So which do you prefer, small intimate gigs or the large outdoor festivals?

To be honest I enjoy them all. For me the bigger gigs are easier I suppose because they tend to be very show bizzy, while the smaller shows are very personal. I just enjoy them whoever we are playing to.

When you are given a shorter time slot for your set, is it a problem knowing what songs to leave out?

No not really because at the moment we can stick in Reverend Black Grape, In The Name Of The Father and then just throw in all of the new songs. There are three tunes which are getting passed around the radio stations at the moment, Pop Voodoo, Nine Lives and I Wanna Be Like You, so we just stick them in together with another couple off the new album.

You recently supported Richard Ashcroft, how was that?

That’s was brilliant. Richard really is on top of his game, he really is brilliant. We only had thirty minutes so on those gigs we opened with Reverend Black Grape and then played four of the new songs which all seemed to go down really well which is great, so giving us forty minutes gives us some room to play another couple of new tracks.

I have to say that I have been listening to the album for a couple of days now and it does sound as though you and Kermit have hit the spot once again. Would you agree with that?

Oh yes most definitely. I would have to say that Pop Voodoo is much better than the first album, it really is. We are just better than ever really. I used to say back when I was in my twenties and thirties that by the time that you get to forty in this game, then the writing is over. However, I have recently found out that it’s not true (laughter). I went dry for years; I had writers block for years but fortunately it eventually went. As quick as is came it went. It took a few years but then boom you are back at it.

Would you agree that your substance abuse hindered your song writing?

Yes I would, very much so. When I was off my face and taking lots of stuff which presumably made things easier, it actually stopped me from writing on many occasions. I have to say that being clean and not off your face means that I can get more things done now. I do as much now, if not more, than I did back then and still find myself with time on my hands. More to the point it means that I can now get out with the kids and have some quality time with the family which really is great.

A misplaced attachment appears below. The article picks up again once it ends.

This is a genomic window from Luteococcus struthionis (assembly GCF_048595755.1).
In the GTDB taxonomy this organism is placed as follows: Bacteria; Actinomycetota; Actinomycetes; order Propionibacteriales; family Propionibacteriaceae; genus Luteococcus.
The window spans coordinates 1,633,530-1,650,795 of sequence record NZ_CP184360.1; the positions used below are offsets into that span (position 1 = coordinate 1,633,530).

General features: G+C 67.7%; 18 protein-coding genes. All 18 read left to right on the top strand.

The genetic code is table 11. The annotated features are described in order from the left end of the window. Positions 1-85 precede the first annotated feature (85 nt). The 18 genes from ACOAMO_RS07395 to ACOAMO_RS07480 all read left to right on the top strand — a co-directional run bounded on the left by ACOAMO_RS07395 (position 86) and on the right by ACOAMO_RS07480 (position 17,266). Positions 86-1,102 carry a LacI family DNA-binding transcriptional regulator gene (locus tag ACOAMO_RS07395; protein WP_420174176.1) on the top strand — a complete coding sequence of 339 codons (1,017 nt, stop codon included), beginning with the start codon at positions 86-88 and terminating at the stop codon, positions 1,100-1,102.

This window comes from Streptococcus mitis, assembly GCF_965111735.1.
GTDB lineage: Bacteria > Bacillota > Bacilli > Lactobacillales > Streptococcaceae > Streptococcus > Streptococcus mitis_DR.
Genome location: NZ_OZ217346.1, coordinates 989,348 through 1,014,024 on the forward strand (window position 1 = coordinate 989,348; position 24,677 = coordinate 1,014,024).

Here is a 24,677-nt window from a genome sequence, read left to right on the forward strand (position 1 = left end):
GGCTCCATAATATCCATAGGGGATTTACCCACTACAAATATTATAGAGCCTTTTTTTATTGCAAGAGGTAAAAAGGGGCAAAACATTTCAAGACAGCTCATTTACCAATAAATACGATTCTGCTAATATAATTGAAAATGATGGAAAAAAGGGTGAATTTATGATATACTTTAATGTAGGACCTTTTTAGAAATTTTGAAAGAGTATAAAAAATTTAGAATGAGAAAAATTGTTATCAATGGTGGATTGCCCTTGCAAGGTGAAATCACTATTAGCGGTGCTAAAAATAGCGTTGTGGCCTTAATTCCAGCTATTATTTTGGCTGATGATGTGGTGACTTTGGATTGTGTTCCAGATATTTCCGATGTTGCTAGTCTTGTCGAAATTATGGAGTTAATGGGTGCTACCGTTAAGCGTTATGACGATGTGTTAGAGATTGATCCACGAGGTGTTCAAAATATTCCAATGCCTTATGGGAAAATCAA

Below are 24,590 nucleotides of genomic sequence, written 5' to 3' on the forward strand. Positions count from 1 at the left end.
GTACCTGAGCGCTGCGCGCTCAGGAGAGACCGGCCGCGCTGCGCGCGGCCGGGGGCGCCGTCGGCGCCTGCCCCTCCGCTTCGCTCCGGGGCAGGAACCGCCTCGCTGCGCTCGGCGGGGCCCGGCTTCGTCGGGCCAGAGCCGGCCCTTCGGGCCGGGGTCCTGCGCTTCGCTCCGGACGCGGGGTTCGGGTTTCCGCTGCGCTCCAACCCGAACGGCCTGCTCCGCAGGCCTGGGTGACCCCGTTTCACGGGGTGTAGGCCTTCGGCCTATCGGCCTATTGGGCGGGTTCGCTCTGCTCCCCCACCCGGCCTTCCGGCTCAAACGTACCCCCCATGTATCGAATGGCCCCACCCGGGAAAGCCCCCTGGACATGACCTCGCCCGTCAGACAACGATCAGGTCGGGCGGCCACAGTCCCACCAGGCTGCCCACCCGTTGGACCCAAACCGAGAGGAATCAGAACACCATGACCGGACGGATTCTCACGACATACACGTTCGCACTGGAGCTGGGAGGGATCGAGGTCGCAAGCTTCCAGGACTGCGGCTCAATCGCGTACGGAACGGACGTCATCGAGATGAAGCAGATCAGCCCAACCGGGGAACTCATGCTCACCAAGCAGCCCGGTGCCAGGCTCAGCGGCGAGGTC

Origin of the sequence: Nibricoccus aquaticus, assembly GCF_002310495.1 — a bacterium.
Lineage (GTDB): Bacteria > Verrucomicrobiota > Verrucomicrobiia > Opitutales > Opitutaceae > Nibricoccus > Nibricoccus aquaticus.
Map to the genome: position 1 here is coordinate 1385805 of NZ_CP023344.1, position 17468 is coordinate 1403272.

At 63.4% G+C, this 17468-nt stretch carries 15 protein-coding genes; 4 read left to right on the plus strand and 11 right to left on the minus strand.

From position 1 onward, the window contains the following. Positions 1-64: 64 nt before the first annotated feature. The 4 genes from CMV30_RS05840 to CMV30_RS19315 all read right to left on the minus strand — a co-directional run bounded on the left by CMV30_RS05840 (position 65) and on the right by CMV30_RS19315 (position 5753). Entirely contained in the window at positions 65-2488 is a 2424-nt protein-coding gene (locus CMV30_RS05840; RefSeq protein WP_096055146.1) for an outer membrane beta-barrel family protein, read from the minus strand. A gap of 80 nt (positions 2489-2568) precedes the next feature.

I hear that you wrote the album abroad?

Yes we did, we actually wrote, recorded and produced the album in just four weeks. We wrote the first half of it in Spain in ten days and then we went back to London and finished it off.

How was it working with the producer Youth?

He is absolutely brilliant, he really is. He first asked us how we would like the album to sound so I said a bit of hip-hop, The Bee Gees, The Beastie Boys and funky all mixed into one so that’s what we went for and I think that we got it.

I have to say that Youth seems to be the go to man at the moment.

He’s great he really is. If you take a look at his back catalogue and see who he has worked with, the likes of Killing Joke, The Verve, The Orb, The Fireman, Paul McCartney and David Gilmour to name but a few, he is just brilliant.

In 2013, you hosted the television show Shaun Ryder On UFOs on The History Channel UK and you admitted to having a lifelong interest in UFOs and that you have personally encountered space aliens, stating “It’s not that I want to believe, it’s impossible not to”. Are UFO’s still of interest to you?

(Laughter) let’s just say that whilst I am not chasing them I am always looking up into the sky. I know that when someone tells you that they have seen a UFO and then they have seen another one, and another one then I will think to myself ‘this guy is making it up’ (laughter). However, once you have seen one it can almost feel that they are following you around.

On the subject of UFO’s I have to ask you, just how is Bez?

(Laughter) I will have to remember that you called him a UFO and tell him the next time that I see him. Bez is Bez you know, if you dropped him out of an airplane Bez would land on his feet on a big, comfy mattress (laughter). Apart from when we get the Happy Mondays together I always seem to bump into Bez when we are recording shows such as The Ten Most Disgraceful Things That Happened In The 80’s or The Biggest Celebrity Disasters Of The 90’s (laughter). We keep finding ourselves together on these sorts of shows.

Will he be with you at Rock City later in the year?

Absolutely, yes. He’s great you know, he really is. He is brilliant.

You are currently, amongst other things, promoting, touring and writing. Just how does it all pan out for you, how do you sit down and plan ahead?

I am fortunate because I find myself in the position where I just have to say yes or no. Alan (McGee) sorts out all of the music side of things whilst my missus looks after all of the TV stuff. They will get together and make it work. I just sit down and say yes or no, it’s easy (laughter).

And Alan is not pushing you too hard is he?

No, no, no, no he really is a gent is Alan. He is a big furry teddy bear.

What was the last song or piece of music that made you cry?

Oh god, I can’t think. I don’t know, I really don’t know. The last time that I cried recently was because my thyroid gland was playing up again and that really does get on my tits and I get very frustrated with it. That did bring tears to my ears but a piece of music, I really don’t know. Music does make the hairs on the back of my neck stand on end; songs such as My Way by Sid Vicious still send tingles down my spine. Music does touch me in that way but at the moment I just can’t think.

On that note Shaun let me once again thank you for taking the time to speak to me today, it’s been a pleasure and I will see you at Splendour.

Thanks Kevin, you take care and I will see you in Nottingham. Bye for now.